THE BAD BEGINNING by Lemony Snicket
Released: Sept. 30, 1999

"Those who enjoy a little poison in their porridge will find it wicked good fun. (b&w illustrations, not seen) (Fiction. 10-12)"
The Baudelaire children—Violet, 14, Klaus, 12, and baby Sunny—are exceedingly ill-fated; Snicket extracts both humor and horror from their situation, as he gleefully puts them through one terrible ordeal after another. Read full book review >
Released: Jan. 10, 1963

"It is all expertly chilling and exciting."
A modern variant of The Third Man is sponsored by that book's author (Graham Greene says, "The best spy story I have ever read") and it introduces on this side of the water pseudonymous Mr. Le Carré, who is a fine contrast to flamboyant Mr. Fleming and who proves here that one can be just as unnerving by being thoroughly undemonstrative. Read full book review >

FORCE MAJEURE by Bruce Wagner
Released: Aug. 1, 1991

"Richly done boffo winner."
Smashing debut novel in which screenwriter Bud Wiggin, a Thomas Wolfe for failed screenwriters, seems to be a stand-in for author Wagner—screenwriter of the stupid but successful Scenes from the Class Struggle in Beverly Hills and Nightmare on Elm Street 3. Read full book review >
PAPAL SIN by Garry Wills
Released: June 6, 2000

"An invigorating read that is sure to spark controversy."
Popes used to sin openly, and Catholics knew it, writes Pulitzer Prize-winner Wills (John Wayne's America, 1997, etc.) in his new study of contemporary Catholicism. Read full book review >
LINCOLN by David Herbert Donald
Released: Oct. 1, 1995

"A magisterial work, destined to assume its place with those of Beveridge, Sandburg, Thomas, and Oates as a standard life of Lincoln. (Book-of-the-Month Club split main selection; History Book Club main selection)"
In a significant contribution to Lincoln scholarship, distinguished historian and Pulitzer Prizewinning biographer Donald (Harvard; Look Homeward: A Life of Thomas Wolfe, 1987, etc.) draws a richly detailed, absorbing portrait of our 16th president. Read full book review >

SKIN TIGHT by Carl Hiaasen
Released: Sept. 11, 1989

"Great entertainment, Hiaasen's best."
Black-humored crime-novelist Hiaasen (Tourist Season, 1986; Double Whammy, 1987) tops himself here, exploding sardonic marvels on nearly every page—in an exceptionally inventive tale of a retired Florida cop and his run-ins with the weirdest villains this side of Batman. Read full book review >
Released: Sept. 22, 1941

"Sure sales and rentals."
The author of The Postman Always Rings Twice and Serenade turns from the shock technique of both of these to present an incisive, full length portrait of a woman in business, and her emotional dependency on her coldblooded, greedy, captious daughter — Veda. Read full book review >
Released: Sept. 21, 1979

"A bountifully compassionate and moving book, some portions of which have appeared in The New Yorker."
In these ten interlinked, chronological stories about Ontario girl Rose, Munro—like Joyce Carol Oates in her early novels—penetrates, with bowsprit knowledge and (unlike Oates) irrepressible tenderness, the iced-in continent of the working-class poor and the erratic course of those who get away. Read full book review >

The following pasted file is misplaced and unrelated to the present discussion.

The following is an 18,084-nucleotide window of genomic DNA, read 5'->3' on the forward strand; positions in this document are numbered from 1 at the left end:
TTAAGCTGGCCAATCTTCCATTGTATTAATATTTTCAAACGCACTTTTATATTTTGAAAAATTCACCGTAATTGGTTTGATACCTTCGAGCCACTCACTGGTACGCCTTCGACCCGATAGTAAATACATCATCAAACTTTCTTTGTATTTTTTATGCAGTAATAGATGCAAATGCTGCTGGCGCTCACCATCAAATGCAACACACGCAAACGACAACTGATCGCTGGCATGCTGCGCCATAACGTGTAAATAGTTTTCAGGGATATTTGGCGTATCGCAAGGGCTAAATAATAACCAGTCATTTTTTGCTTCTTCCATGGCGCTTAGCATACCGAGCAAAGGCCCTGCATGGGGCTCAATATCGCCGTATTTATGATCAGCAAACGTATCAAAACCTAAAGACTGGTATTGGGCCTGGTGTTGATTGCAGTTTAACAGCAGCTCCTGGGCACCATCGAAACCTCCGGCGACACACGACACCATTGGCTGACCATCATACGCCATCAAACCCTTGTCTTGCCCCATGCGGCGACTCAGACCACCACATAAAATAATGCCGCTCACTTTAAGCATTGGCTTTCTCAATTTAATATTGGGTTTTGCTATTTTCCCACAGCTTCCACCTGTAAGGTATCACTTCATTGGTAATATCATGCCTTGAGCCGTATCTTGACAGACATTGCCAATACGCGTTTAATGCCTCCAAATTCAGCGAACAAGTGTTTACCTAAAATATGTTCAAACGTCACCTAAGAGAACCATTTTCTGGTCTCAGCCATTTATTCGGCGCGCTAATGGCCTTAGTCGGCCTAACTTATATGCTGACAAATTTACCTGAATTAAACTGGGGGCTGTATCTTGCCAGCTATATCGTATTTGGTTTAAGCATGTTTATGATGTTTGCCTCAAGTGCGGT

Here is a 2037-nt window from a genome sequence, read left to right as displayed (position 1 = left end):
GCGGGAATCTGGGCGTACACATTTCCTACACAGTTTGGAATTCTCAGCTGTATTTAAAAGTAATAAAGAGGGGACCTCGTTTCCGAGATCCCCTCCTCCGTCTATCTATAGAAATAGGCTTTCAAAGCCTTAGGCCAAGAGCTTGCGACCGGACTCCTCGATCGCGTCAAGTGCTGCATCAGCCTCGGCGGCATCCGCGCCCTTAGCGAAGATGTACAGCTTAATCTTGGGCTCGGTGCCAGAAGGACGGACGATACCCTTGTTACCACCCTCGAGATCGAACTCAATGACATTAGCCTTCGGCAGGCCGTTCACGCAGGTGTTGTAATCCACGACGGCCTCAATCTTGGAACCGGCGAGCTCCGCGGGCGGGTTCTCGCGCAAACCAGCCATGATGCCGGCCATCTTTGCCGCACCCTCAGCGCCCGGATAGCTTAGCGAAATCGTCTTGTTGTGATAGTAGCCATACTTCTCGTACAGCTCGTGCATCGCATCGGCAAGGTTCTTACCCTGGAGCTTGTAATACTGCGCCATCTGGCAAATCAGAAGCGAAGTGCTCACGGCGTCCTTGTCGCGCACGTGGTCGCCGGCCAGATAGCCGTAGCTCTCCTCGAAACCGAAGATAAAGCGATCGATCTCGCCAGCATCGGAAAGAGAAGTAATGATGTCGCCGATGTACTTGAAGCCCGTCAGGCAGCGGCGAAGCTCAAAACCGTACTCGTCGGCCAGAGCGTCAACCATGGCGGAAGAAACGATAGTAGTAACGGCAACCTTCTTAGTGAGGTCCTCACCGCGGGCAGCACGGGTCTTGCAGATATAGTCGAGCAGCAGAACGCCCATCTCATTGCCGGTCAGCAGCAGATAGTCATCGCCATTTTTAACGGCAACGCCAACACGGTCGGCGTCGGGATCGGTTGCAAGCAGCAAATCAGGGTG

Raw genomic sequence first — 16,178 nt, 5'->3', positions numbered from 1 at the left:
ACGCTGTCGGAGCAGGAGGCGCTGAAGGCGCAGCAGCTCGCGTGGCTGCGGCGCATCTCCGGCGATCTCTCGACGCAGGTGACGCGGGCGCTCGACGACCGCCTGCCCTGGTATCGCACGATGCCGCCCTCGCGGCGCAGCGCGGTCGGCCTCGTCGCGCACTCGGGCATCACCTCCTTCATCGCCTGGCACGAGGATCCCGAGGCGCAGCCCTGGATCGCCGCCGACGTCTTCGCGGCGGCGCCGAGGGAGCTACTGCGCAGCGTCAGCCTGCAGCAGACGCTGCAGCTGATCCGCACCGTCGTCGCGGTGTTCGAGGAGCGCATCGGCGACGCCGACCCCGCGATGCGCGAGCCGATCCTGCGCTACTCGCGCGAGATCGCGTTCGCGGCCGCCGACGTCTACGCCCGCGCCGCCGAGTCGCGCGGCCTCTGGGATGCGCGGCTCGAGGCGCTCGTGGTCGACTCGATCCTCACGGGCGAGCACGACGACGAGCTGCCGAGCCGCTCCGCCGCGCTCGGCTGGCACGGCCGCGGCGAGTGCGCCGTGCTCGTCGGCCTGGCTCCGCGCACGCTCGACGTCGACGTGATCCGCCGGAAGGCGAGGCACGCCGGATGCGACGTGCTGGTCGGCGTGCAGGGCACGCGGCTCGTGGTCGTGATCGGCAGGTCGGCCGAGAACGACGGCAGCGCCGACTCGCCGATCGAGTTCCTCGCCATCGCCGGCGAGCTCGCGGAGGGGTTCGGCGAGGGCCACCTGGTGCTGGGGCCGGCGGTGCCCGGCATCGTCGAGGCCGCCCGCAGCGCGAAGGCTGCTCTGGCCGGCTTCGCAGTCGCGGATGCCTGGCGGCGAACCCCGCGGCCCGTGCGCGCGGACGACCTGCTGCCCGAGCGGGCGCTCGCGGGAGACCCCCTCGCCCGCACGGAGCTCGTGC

WOODSONG by Gary Paulsen
Released: Aug. 1, 1990

"This may be Paulsen's best book yet: it should delight and enthrall almost any reader."
A three-time Newbery Honor winner tells—in a memoir that is even more immediate and compelling than his novels—about his intimate relationship with Minnesota's north woods and the dog team he trained for Alaska's Iditarod. Read full book review >
Released: Nov. 29, 1982

"One is appalled by Johnson—and awed."
Depth of research and depth of feeling make the difference. Read full book review >
Released: Sept. 1, 1987

"Solidly drawn characters, keen psychological insights and an intriguing, well-knit plot—along with a rather florid but individual writing style—make Rankin a newcomer to watch."
A compelling first novel sent in Edinburgh, where a series of killings of young girls has the city in a panic. Read full book review >
EAST OF EDEN by John Steinbeck
Released: Sept. 19, 1952

"But John Steinbeck, the philosopher, dominates his material and brings it into sharply moral focus."
Tremendous in scope- tremendous in depth of penetration- and as different a Steinbeck as the Steinbeck of Burning Bright was from the Steinbeck of Grates of th. Read full book review >
Kirkus Interview
H.W. Brands
October 11, 2016

As noted historian H.W. Brands reveals in his new book The General vs. the President: MacArthur and Truman at the Brink of Nuclear War, at the height of the Korean War, President Harry S. Truman committed a gaffe that sent shock waves around the world. When asked by a reporter about the possible use of atomic weapons in response to China's entry into the war, Truman replied testily, "The military commander in the field will have charge of the use of the weapons, as he always has." This suggested that General Douglas MacArthur, the willful, fearless, and highly decorated commander of the American and U.N. forces, had his finger on the nuclear trigger. A correction quickly followed, but the damage was done; two visions for America's path forward were clearly in opposition, and one man would have to make way. Truman was one of the most unpopular presidents in American history. General MacArthur, by contrast, was incredibly popular, as untouchable as any officer has ever been in America. The contest of wills between these two titanic characters unfolds against the turbulent backdrop of a faraway war and terrors conjured at home by Joseph McCarthy. “An exciting, well-written comparison study of two American leaders at loggerheads during the Korean War crisis,” our reviewer writes in a starred review. View video >